Man’s Reflection of God

“Man’s rational powers . . . reflect God’s reason, and enable man now, in a sense, to think God’s thoughts after him. Man’s moral sensitivity reflects something of the moral nature of God, who is the supreme determiner of right and wrong. Our capacity for fellowshipping with God in worship reflects the fellowship that Father, Son, and Holy Spirit have with each other. Our ability to respond to God and to fellow human beings imitates God’s ability and willingness to respond to us when we pray to him. Our ability to make decisions reflects in a small way the supreme directing power of him “who works out everything in conformity to the purpose of his will” (Eph. 1:11). Our sense of beauty is a feeble reflection of the God who scatters beauty profusely over snow-crowned peaks, lake-jeweled valleys, and awe-inspiring sunsets. Our gift of speech is an imitation of him who constantly speaks to us, both in his world and in his word. And our gift of song echoes the God who rejoices over us with singing (Zeph. 3:17).”

-Anthony A. Hoekema, Created in the God’s Image (Grand Rapids: Eerdmans, 1986), 71.

Art and Creativity

“For the creation was subjected to futility, not willingly, but because of him who subjected it, in hope that the creation itself will be set free from its bondage to corruption and obtain the freedom of the glory of the children of God. For we know that the whole creation has been groaning together in the pains of childbirth until now.” (Romans 8:20-22, ESV)

“God actually cares about the earth, but we just seem to think it’s going to burn.
God actually cares about creating good art, but we seem to think it’s reserved for salvation messages.
God actually cares about mundane jobs, when we seem to think only “Christian ministry” will make him happy.”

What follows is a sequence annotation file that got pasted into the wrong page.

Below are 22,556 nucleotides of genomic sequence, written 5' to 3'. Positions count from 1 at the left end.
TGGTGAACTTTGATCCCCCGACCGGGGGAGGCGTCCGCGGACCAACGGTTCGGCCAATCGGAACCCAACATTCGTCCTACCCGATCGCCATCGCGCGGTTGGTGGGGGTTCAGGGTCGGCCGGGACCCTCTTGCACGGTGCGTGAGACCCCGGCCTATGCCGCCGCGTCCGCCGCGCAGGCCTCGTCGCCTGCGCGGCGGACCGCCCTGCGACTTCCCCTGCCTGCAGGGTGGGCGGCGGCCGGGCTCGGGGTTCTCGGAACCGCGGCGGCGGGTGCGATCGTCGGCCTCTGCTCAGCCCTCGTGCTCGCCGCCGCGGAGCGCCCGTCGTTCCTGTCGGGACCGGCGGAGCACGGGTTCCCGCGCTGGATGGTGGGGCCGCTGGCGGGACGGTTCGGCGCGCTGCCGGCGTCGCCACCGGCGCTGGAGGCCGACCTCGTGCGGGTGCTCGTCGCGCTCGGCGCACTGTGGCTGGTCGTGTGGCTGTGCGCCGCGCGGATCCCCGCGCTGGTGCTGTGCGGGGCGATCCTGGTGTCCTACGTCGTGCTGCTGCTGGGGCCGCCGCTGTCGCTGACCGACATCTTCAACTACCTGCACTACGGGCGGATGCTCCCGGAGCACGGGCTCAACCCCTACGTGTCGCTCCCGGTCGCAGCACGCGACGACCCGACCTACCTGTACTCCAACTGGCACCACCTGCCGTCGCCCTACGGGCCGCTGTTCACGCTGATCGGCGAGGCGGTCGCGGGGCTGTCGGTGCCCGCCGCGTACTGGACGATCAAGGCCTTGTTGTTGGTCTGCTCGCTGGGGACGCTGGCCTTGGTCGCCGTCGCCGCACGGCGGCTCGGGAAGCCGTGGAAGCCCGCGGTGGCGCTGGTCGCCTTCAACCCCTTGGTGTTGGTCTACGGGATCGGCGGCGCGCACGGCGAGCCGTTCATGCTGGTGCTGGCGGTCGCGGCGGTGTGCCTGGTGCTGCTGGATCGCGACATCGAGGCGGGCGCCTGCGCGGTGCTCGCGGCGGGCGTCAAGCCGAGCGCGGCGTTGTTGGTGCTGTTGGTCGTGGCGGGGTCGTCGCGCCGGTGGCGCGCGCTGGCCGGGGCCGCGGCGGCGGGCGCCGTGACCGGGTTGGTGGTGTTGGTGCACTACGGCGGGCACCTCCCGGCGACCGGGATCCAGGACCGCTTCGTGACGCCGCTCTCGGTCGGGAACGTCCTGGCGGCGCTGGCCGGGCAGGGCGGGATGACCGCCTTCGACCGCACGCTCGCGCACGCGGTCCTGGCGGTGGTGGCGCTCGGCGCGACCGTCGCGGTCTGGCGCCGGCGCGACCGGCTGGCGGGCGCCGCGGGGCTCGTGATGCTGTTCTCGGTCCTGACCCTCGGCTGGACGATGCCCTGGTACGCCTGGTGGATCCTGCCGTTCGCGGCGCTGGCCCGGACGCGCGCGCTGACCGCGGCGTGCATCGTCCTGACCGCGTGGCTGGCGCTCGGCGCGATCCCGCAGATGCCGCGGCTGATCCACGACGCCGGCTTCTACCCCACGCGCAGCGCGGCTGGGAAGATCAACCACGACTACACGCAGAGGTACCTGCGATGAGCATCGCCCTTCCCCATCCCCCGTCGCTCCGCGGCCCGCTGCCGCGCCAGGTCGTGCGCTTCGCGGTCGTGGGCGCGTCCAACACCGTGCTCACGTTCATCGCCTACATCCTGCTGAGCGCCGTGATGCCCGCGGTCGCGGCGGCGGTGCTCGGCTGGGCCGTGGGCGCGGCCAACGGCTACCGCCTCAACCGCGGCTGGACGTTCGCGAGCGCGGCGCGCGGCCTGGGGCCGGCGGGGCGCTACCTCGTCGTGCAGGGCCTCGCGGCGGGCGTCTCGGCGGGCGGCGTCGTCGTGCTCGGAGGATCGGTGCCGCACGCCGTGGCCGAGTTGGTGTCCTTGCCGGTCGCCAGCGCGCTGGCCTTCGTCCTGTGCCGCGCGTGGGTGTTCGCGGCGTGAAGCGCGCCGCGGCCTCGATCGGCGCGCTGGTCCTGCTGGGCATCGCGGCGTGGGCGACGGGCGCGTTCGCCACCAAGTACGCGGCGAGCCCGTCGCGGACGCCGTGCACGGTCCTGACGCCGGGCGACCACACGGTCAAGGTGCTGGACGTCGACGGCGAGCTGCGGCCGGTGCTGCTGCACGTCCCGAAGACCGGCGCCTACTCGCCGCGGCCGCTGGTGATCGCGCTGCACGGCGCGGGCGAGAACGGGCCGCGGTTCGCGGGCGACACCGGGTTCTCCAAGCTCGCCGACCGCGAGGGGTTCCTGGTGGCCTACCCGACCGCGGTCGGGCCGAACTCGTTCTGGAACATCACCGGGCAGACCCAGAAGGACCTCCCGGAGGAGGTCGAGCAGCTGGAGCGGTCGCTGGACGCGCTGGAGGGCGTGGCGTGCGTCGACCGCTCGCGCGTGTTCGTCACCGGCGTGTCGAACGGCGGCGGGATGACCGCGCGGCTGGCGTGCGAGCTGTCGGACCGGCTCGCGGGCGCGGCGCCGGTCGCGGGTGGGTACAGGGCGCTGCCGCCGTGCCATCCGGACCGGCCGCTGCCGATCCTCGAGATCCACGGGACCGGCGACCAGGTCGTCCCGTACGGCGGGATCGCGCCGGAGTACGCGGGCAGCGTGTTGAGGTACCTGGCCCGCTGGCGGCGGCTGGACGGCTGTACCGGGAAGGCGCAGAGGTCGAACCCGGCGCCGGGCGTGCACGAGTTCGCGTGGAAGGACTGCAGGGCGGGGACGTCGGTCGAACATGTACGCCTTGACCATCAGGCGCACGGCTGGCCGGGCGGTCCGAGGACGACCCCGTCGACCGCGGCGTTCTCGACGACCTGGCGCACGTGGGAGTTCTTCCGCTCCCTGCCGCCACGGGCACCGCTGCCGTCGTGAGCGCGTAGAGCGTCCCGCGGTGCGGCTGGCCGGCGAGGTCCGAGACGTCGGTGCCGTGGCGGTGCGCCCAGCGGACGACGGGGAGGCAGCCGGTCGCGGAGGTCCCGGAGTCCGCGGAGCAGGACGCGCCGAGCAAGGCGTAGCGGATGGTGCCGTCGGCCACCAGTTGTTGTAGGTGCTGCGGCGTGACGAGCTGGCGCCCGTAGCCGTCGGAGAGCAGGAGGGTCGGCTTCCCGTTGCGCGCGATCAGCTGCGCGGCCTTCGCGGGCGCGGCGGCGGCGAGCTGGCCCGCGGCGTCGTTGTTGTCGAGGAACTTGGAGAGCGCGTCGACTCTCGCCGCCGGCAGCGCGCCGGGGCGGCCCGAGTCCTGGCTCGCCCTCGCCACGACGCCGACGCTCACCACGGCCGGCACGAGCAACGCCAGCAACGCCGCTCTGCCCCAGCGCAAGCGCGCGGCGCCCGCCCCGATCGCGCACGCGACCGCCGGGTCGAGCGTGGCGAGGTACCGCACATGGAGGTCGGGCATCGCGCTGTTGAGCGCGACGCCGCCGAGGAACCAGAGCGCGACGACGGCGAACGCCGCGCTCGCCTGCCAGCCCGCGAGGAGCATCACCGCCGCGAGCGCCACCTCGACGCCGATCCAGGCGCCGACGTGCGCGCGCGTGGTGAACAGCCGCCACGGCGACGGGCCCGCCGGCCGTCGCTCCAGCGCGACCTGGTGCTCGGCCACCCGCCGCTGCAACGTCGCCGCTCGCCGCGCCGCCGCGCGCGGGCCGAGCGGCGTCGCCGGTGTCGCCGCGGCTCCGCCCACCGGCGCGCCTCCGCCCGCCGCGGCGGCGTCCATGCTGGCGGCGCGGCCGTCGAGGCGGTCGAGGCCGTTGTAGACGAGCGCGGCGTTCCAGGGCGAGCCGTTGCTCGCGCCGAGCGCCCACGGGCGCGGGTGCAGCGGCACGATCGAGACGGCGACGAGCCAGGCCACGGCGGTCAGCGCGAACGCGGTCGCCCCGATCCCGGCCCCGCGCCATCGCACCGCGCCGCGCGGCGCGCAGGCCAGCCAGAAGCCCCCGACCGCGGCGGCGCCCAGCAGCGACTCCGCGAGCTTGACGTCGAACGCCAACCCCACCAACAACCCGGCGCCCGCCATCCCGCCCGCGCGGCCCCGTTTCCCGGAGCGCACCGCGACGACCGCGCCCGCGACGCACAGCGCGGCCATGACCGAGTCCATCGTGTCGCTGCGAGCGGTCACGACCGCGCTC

“Our lives on earth aren’t just placeholders until we go to heaven. We are to create, cultivate, and redeem while we’re here.”

“The fact that we can create is a sign we were created in [God’s] image. No other creatures have this ability to create.”

“Too often, instead of acting like mirrors pointing back to Jesus, we try to act like billboards, advertising ourselves.”

“Trying to get glory for things we have done is like the moon shouting, “Look how awesome I am,” when the only reason the moon is shining in the first place is because of this sun. The brightness of the moon is borrowed brightness.”

-Jefferson Bethke, Jesus > Religion (Thomas Nelson, 2013), 156-158
http://www.amazon.com/Jesus-Religion-Better-Trying-Harder/dp/1400205395

Calvin’s Thoughts on Liberty, Pleasure and Beauty

John Calvin rejected Christian asceticism — the teaching that extreme denial of earthly things was beneficial for godliness. He condemned these severe restrictions since they restricted “consciences more tightly than does the Word of God”

Calvin also cautioned against antinomianism — the teaching that Christians are free from the Law. “Certainly I admit that consciences neither ought to nor can be bound … to definite and precise legal formulas; but inasmuch as Scripture gives general rules for lawful use, we ought surely to limit our use in accordance with them.”

Calvin then gives support for a Christian appreciation for art, pleasure and beauty.

“The use of God’s gifts is not wrongly directed when it is referred to that end to which the author himself created and destined them for us, because he created them for our good, not for our ruin. Accordingly, no one will hold to a straighter path than he who diligently looks to this end. Now, if we ponder to what end God created food, we will find that he meant not only to provide for necessity but also for delight and good cheer. Thus the purpose of clothing, apart from necessity, was [respectableness] and decency ….

Has the Lord clothed the flowers with great beauty that greets our eyes, the sweetness of smell that is wafted upon our nostrils, and yet will it be unlawful for our eyes to be affected by that beauty, our sense of smell by the sweetness of that odor? What? Did he not so distinguish colors as to make some more lovely than others? What? Did he not endow gold and silver, ivory and marble, with a loveliness that renders then more precious than other metals or stones? Did he not, in short, render many things attractive to use, apart from their necessary use?

-John Calvin, Institutes of the Christian Religion, 3.10.1-2.